And Ctein's method of determining the actual focus relative to the paper position is simple and reliable. To me, the main question here is "are the grain focusers giving accurate focus on the paper?"; and this can be clearly answered with a few sheets of paper using his method. Then if things are off, at least you have some solid footing to work from in figuring out the problem.
I don't want to open a can of worms but I believe there could be an error of focus with respect to ultraviolet vs visible in my system... which is quite different than the norm (though not an unreasonable system). I use graded paper and an Aristo grid bulb through a Xenar lens... I may have a system that is more susceptible to focus errors due to ultraviolet exposure than the more common tungsten sources used with multigrade paper through an APO lens.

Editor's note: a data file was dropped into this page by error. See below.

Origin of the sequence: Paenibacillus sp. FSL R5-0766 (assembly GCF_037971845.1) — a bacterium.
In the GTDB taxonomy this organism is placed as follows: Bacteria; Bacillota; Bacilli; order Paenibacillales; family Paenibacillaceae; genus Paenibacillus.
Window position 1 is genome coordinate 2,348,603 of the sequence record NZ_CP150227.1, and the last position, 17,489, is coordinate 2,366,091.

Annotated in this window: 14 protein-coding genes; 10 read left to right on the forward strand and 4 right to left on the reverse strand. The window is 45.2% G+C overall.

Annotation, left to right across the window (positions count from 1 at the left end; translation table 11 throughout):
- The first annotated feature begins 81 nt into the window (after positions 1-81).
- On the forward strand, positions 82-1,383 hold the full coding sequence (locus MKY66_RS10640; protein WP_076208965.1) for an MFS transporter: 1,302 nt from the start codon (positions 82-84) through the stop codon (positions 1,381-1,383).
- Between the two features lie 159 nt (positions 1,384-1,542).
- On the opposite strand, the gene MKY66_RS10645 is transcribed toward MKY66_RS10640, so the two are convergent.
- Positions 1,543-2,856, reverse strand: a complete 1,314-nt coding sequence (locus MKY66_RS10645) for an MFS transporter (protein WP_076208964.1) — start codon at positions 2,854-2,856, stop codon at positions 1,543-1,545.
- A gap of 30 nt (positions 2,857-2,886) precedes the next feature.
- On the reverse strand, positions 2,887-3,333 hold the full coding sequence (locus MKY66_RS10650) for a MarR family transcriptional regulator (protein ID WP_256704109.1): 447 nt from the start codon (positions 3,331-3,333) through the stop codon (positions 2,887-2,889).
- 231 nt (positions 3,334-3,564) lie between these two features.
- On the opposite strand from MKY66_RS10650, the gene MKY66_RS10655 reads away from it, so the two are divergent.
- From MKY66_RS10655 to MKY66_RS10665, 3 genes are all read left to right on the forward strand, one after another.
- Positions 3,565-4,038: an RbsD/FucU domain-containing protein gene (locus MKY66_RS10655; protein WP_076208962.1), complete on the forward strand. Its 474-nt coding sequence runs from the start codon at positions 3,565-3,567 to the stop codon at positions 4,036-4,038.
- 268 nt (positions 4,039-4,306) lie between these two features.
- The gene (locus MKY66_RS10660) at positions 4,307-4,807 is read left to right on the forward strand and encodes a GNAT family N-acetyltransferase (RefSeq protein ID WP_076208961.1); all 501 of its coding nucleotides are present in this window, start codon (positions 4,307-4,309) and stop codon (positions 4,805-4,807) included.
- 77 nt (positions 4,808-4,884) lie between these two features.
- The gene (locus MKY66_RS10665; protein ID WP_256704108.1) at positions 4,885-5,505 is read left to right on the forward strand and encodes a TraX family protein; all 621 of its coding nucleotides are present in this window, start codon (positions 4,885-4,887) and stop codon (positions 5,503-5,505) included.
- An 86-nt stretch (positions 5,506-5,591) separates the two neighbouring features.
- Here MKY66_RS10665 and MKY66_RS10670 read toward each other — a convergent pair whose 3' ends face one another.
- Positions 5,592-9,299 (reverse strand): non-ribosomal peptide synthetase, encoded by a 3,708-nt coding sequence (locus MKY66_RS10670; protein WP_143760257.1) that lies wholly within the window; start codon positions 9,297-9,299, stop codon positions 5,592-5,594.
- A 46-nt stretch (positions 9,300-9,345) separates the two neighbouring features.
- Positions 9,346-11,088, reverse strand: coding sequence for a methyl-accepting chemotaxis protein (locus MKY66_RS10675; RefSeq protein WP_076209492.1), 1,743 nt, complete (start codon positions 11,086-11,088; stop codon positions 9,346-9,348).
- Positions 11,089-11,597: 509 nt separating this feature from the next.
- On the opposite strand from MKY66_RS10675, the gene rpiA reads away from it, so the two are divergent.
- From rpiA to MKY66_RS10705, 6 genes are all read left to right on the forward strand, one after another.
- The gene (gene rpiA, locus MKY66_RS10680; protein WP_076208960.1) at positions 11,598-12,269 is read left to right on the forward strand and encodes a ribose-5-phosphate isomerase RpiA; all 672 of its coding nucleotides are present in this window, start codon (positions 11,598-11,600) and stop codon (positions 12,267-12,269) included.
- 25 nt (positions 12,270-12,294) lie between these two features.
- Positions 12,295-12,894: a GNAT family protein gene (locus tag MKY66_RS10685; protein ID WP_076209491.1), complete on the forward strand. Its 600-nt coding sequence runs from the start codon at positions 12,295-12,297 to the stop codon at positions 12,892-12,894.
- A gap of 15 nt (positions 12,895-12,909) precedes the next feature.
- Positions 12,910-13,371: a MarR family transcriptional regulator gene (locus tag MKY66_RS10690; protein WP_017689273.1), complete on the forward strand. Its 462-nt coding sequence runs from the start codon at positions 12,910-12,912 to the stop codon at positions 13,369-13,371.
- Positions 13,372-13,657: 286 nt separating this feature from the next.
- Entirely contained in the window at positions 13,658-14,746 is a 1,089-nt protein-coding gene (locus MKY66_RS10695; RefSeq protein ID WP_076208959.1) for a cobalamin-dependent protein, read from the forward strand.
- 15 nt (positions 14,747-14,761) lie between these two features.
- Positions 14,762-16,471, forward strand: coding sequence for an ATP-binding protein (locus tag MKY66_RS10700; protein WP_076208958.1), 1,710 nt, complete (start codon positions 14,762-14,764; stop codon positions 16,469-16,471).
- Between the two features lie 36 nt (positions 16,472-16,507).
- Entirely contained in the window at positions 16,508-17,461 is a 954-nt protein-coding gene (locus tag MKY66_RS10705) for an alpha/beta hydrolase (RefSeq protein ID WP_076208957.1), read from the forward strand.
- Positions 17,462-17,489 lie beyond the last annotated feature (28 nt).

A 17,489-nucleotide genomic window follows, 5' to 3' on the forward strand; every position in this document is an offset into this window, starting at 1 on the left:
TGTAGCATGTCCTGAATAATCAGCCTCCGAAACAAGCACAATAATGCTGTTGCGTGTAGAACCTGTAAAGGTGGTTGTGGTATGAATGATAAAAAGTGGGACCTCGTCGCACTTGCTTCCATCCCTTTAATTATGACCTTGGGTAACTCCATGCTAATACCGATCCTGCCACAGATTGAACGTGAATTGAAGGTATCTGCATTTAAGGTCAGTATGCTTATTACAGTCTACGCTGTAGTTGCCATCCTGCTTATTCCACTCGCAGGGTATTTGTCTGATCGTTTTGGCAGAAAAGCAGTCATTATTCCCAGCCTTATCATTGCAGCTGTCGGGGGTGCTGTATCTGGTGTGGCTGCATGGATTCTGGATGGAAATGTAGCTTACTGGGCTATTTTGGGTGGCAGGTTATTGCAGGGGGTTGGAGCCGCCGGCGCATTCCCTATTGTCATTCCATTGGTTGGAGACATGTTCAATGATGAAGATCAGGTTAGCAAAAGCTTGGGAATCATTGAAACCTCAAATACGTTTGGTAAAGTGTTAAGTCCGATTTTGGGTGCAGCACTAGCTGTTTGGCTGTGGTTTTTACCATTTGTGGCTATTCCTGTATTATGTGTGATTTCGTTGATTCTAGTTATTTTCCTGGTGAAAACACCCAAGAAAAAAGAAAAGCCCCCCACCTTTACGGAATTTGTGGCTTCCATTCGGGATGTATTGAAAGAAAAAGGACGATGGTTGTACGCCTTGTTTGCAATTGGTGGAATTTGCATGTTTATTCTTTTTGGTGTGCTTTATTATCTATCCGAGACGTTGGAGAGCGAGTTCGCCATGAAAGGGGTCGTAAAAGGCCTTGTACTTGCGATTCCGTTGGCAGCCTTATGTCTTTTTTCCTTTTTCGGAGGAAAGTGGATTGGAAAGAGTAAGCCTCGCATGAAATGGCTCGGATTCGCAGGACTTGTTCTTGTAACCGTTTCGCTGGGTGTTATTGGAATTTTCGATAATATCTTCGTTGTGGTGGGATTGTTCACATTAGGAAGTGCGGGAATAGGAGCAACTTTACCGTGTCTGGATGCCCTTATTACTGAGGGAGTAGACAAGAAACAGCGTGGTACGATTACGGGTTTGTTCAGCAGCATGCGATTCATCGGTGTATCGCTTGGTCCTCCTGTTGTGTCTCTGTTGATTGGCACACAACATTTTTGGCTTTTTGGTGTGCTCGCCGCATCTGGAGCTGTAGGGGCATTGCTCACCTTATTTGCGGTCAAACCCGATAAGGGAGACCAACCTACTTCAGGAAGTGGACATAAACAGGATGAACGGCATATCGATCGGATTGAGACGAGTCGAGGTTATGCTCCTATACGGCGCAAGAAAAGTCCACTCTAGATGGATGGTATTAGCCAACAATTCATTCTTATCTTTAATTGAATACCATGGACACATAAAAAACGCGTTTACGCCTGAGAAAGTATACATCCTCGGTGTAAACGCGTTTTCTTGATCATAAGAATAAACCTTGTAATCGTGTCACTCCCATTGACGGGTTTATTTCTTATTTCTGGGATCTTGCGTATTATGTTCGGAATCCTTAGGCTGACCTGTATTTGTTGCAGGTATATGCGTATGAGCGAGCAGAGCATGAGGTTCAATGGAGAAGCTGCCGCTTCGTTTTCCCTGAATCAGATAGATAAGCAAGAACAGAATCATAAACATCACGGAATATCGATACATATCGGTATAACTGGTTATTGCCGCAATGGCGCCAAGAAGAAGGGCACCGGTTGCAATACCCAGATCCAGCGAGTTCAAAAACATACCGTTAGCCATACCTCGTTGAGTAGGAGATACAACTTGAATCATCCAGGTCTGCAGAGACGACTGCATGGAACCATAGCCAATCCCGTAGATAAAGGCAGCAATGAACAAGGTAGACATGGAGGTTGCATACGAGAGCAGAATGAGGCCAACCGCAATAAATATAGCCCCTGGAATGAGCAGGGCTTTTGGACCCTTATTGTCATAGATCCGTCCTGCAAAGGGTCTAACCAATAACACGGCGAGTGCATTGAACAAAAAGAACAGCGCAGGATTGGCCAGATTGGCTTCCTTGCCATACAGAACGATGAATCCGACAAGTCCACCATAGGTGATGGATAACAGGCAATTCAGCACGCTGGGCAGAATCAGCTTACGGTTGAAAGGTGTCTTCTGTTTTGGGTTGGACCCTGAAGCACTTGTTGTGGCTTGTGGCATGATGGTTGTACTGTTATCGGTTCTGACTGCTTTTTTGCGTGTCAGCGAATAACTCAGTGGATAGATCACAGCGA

Our Original Poster here, though, seems to have something very unusual going on, a gross error that really sounds like tampering, dropping, or possibly a bowed piece of paper.
Peak 1 in conjunction with an enlarger will measure smaller distances than a consumer grade caliper.
In terms of focusing on the paper or the baseboard, I don't have an opinion on the matter, just the optical formula that predicts about a 2mm focus spread at f2.8 at 9x enlargement. This easily encompasses any photographic paper or film of which I am aware.
Modular transfer function focusing equation (equation #38 in http://www.largeformatphotography.in...DoFinDepth.pdf) :
N_max ~ 20 / (1 + m) sqrt(dv)
N-max = F number
m = magnification
dv = focusing leeway on the baseboard
20 = constant for circle of confusion about 0.15mm on the print
I think our enlargers are built the wrong way round!
They should have the light source, negative and lens at the bottom, projecting upwards onto a piece of ground glass for focussing which is then replaced by a paper holder for exposing in the same way as the ground glass and film in an LF camera.
Then we could check the focus with a loupe or even just our eyes without casting a shadow.
Steve, on a large table/baseboard that means bending over the groundglass, maybe leaning even on it...
I'm the killjoy again.. But actually I like that idea!